This is a cut-and-dried Fisher-Yates implementation. As not typically a JS developer, I've tried to incorporate as many best practices as I can. I would appreciate any input as to make it conform to more best practices and continue to be maintainable.

(function fisherYates () {

    "use strict";

    var shuffle = function shuffle (array) {

        var beginningIndex = 0,
            currentIndex = array.length,
            indexDecrement = 1,
            randomIndex = 0,
            temporaryValue = 0;

        // While elements remain to be shuffled...
        while (currentIndex !== beginningIndex) {

            // Pick an element from the remaining elements...
            randomIndex = Math.floor(Math.random() * currentIndex);
            currentIndex -= indexDecrement;

            // Swap it with the current element.
            temporaryValue = array[currentIndex];
            array[currentIndex] = array[randomIndex];
            array[randomIndex] = temporaryValue;


        return array;


    return shuffle;

  • 1
    \$\begingroup\$ Minor point - having indexDecrement as a variable makes it look like it could change. IMO, "currentIndex--" is clear enough on its own, but if you did want it named it should be const. \$\endgroup\$
    – Errorsatz
    Commented Sep 21, 2018 at 23:08
  • 1
    \$\begingroup\$ @Errorsatz I agree - was just trying to shush the linter :) \$\endgroup\$ Commented Sep 21, 2018 at 23:19

2 Answers 2

  • The docs on "use strict" are vague but I'm not entirely sure putting it inside a function makes it apply to the function definition.

  • var shuffle = function shuffle (array) { seems unnecessarily redundant. I would just use function shuffle (array) {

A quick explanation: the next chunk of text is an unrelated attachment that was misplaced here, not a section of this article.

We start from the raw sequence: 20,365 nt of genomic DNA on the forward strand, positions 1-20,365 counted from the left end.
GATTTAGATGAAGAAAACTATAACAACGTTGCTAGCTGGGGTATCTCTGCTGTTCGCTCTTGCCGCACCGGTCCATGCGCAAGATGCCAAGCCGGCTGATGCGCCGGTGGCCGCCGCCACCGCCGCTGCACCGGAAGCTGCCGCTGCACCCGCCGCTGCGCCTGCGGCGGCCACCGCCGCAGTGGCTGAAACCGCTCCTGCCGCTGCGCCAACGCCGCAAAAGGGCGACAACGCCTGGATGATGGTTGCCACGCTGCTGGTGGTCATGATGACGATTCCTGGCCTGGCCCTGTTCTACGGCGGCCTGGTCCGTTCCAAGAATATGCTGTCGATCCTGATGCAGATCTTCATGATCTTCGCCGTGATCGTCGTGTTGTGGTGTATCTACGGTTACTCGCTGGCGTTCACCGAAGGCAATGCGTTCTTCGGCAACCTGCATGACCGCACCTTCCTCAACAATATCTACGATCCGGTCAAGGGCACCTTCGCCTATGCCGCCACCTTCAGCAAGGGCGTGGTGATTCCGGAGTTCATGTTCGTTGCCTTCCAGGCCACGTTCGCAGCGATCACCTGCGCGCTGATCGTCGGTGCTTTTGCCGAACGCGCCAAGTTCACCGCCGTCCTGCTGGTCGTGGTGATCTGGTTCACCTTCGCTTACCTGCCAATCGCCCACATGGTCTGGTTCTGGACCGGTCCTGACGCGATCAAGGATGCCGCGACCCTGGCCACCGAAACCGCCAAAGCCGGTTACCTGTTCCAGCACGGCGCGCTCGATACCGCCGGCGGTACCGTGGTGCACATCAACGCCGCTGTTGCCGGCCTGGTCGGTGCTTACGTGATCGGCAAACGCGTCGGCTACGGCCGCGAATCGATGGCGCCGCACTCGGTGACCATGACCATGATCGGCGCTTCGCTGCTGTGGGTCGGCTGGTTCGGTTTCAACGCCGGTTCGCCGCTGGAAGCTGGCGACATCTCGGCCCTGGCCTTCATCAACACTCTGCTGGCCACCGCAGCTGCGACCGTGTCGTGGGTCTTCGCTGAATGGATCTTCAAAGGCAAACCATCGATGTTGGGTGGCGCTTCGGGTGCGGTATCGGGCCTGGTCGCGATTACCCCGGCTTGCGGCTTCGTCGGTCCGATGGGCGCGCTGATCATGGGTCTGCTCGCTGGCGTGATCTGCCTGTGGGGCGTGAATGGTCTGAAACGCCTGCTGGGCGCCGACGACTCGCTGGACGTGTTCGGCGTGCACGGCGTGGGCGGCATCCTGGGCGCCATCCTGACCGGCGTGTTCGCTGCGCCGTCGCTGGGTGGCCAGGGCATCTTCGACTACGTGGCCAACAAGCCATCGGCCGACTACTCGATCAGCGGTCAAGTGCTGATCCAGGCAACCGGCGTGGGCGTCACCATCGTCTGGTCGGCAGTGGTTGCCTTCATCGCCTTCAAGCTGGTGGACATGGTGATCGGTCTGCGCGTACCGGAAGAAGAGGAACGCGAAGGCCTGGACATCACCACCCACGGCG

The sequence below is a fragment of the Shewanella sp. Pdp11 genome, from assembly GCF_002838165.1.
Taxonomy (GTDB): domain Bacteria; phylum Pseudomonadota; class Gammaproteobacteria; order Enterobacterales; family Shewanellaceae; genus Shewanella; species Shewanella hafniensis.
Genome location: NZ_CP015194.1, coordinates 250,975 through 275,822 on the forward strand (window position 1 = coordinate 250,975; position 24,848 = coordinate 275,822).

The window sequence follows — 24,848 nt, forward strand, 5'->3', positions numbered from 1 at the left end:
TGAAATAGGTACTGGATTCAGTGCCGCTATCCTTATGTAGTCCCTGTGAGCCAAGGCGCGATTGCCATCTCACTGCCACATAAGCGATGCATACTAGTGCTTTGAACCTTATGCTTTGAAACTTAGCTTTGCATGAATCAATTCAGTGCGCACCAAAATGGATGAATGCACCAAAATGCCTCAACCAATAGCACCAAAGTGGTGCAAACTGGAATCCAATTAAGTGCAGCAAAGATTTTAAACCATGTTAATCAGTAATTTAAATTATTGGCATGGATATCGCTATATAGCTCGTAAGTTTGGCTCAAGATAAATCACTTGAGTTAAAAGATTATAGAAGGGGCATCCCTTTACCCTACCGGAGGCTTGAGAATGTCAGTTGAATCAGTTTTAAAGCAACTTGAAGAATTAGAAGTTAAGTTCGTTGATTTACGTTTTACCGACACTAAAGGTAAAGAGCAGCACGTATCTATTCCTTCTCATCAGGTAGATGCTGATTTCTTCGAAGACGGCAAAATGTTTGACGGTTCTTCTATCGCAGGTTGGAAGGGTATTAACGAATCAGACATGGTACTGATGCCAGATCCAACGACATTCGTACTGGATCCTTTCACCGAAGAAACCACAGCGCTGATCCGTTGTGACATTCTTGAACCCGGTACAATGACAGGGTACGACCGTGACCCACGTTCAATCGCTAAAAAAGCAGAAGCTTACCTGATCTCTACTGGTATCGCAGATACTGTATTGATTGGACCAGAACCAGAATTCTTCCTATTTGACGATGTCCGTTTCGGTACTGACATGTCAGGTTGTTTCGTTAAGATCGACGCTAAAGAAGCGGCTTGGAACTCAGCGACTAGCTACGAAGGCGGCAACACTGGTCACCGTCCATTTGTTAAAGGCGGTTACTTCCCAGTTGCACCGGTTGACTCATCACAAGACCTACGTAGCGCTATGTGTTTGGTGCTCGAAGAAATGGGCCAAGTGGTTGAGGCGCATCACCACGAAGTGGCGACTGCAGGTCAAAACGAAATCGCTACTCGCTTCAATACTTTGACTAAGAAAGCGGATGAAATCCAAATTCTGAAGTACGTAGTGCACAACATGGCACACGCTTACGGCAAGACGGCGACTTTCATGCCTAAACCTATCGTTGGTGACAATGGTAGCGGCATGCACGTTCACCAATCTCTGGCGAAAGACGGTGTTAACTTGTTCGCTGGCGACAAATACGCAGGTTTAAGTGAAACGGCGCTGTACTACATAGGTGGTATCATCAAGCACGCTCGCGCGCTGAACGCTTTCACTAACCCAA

• Use const and let instead of var (unless you're trying to support older browsers)

  • It doesn't make sense to initialize randomIndex or temporaryValue.

  • I would write while (currentIndex > beginningIndex) { especially if the indexDecrement could be something other than 1. Actually I would prefer a for loop though its arguable given the way your loop is structured.

  • I would use destructuring assignment to swap values:

    [ array[currentIndex], array[randomIndex] ] = [ array[randomIndex], array[currentIndex] ];
  • If you use const or let you can move the definition of randomIndex and temporaryValue inside the loop block.

  • You return the shuffle function but your IIFE doesn't assign it anywhere. Apart from the fact that this seems unnecessarily complex I wonder if this even works?


I have incorporated most of Marc Rohloff's points (with the notable exception of the last -- I am currently letting Will It Shuffle? work with the result of the IIFE), while minimizing hacking off the linter and have come up with this:

/* eslint-env es6 */
/* eslint no-magic-numbers: ["error", { "ignore": [1] }] */
/* eslint one-var: ["error", "consecutive"] */
(function fisherYates () {

    const shuffle = function shuffle (array) {

        let currentIndex = array.length;

        // While there remain elements to shuffle...
        while (currentIndex) {

            // Pick a remaining element...
            const randomIndex = Math.floor(Math.random() * currentIndex);

            currentIndex -= 1;

            // And swap it with the current element.
            ] = [


        return array;


    return shuffle;


Your Answer

By clicking “Post Your Answer”, you agree to our terms of service and acknowledge you have read our privacy policy.

Not the answer you're looking for? Browse other questions tagged or ask your own question.